The country's three mobile network operators have filed reduced retail tariffs with the regulator, in line with last week's landmark decision where the High Court dismissed Mascom's challenge against the imposition of lower voice charges.
Mascom, comfortably the country’s largest mobile network, unsuccessfully sued against a Botswana Communications Regulatory Authority (BOCRA) decision to reduce a key component making up voice charges, by 41%. Mascom also failed to stop the removal of the “off-net premium,” meaning from June 1, at wholesale level, the three networks will charge each other the same tariff for voice calls.
For consumers, last week’s High Court victory for BOCRA means lower voice charges across all networks due to 41% drop in Mobile Termination Rates (MTR) and the removal of the off-net premium. The off-net premium and MTRs are major components of the costs mobile operators charge each other for voice calls across networks.
According to a March 2017 BOCRA board directive, Mascom, Orange and beMOBILE were to file their revised mobile tariffs by Wednesday, being the second part of a two-year reduction ordered by the directive. “They have to file their proposed retail tariffs in line with the reduced MTR and the removal of the off-net premium and indications are that they have done so,” BOCRA insiders close to the matter told BusinessWeek. “The regulator will then look at the proposed and either approve them for implementation on June 1, or give the networks counter-proposals.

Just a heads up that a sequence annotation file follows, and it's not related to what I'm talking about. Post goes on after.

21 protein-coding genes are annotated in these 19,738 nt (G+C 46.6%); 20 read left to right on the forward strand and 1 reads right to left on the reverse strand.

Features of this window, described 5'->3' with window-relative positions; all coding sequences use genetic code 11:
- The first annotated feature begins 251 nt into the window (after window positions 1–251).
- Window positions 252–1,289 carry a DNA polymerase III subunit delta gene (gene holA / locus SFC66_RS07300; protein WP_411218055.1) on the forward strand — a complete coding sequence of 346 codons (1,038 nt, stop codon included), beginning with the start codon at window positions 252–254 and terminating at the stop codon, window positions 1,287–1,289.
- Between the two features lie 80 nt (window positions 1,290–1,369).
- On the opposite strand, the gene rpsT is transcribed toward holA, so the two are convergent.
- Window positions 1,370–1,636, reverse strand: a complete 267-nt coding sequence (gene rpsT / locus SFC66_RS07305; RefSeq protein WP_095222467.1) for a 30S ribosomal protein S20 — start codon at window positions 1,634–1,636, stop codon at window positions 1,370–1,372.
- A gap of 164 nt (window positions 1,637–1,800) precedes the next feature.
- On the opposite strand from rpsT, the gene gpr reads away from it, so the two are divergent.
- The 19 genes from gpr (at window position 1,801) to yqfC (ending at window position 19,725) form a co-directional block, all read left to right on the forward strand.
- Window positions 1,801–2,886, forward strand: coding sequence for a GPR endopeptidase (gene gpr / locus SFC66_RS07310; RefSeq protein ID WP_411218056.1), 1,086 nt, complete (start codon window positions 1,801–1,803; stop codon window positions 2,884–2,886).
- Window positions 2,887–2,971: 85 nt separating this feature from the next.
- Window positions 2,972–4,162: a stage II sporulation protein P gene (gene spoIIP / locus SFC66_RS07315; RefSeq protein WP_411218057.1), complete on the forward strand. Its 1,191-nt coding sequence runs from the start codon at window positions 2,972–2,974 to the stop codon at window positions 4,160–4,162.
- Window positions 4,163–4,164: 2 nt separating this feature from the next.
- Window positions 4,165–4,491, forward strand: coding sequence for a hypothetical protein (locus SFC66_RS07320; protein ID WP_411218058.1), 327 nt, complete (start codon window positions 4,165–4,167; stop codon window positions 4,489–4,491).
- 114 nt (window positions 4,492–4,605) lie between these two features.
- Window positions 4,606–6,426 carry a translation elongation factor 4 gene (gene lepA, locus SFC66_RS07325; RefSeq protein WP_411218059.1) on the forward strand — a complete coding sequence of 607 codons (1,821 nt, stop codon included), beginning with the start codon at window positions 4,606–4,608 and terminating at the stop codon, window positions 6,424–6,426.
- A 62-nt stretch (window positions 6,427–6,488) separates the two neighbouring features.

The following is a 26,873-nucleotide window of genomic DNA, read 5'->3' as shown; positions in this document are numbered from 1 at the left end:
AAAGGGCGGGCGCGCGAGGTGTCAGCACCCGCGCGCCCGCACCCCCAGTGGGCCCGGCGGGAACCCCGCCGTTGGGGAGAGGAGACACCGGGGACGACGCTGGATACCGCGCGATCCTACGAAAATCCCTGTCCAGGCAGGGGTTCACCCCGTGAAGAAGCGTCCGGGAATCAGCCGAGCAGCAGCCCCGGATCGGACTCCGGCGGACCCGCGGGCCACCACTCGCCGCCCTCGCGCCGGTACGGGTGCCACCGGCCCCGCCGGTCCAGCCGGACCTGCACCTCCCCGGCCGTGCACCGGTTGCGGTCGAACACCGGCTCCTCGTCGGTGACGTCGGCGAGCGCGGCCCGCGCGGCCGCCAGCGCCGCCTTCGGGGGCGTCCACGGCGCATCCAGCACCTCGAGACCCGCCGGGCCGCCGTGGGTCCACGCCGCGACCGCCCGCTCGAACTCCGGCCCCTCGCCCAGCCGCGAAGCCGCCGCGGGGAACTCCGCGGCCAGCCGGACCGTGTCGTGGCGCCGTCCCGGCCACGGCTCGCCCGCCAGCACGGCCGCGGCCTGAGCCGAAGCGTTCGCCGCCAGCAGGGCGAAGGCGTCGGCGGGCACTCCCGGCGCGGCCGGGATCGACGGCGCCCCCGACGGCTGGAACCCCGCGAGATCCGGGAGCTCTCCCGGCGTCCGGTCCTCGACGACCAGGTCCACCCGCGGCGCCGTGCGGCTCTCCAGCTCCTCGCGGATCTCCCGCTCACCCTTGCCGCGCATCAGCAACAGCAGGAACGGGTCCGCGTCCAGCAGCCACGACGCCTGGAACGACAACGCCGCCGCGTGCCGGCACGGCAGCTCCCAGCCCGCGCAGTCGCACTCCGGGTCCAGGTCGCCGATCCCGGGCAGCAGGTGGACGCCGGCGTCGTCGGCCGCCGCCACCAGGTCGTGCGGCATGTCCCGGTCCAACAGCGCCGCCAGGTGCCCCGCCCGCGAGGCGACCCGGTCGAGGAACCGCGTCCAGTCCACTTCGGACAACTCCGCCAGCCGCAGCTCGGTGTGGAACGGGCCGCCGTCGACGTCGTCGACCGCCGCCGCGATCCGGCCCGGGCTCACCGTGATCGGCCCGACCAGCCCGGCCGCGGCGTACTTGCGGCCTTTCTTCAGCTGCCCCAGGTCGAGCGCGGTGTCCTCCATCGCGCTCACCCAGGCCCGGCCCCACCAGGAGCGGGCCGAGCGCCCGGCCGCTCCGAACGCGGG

“It must be noted that the removal of the off-net tariff in no way means retail charges will be the same for all networks. Each network has individual costs of carrying the service and
Last June, the first year of the two-step reduction, Mascom’s peak retail charge to calls to other networks fell from P1.50 per minute to P1.40. The peak off-net tariff is the highest voice charge in the market. By Wednesday afternoon BOCRA’s lawyers in the Mascom matter told BusinessWeek that no appeal of the High Court decision had been received from the mobile operator.
Mascom’s chief communications and public relations officer, Tebogo Lebotse-Sebego said the mobile operator was still reviewing the decision internally and considering the options available. She confirmed that Mascom had submitted its revised tariffs on March 22.
“Let us clarify that the issue for Mascom in seeking a review of the directive before the courts, was never about a refusal or reluctance to reduce tariffs,” Lebotse-Sebego said.
“Even before we knew the outcome of the court case, we had already, on March 22, submitted revised tariffs to the regulator in anticipation of the implementation date of June 1, as set by the regulator.
“Mascom took a decision to challenge the regulator in court after our attempts to engage the regulator on the implications of how their interpretation and implementation of the directive would create a scenario which is unheard of in any competitive mobile market, local or international, where the same retail service is regulated for different providers, at different price ceilings.”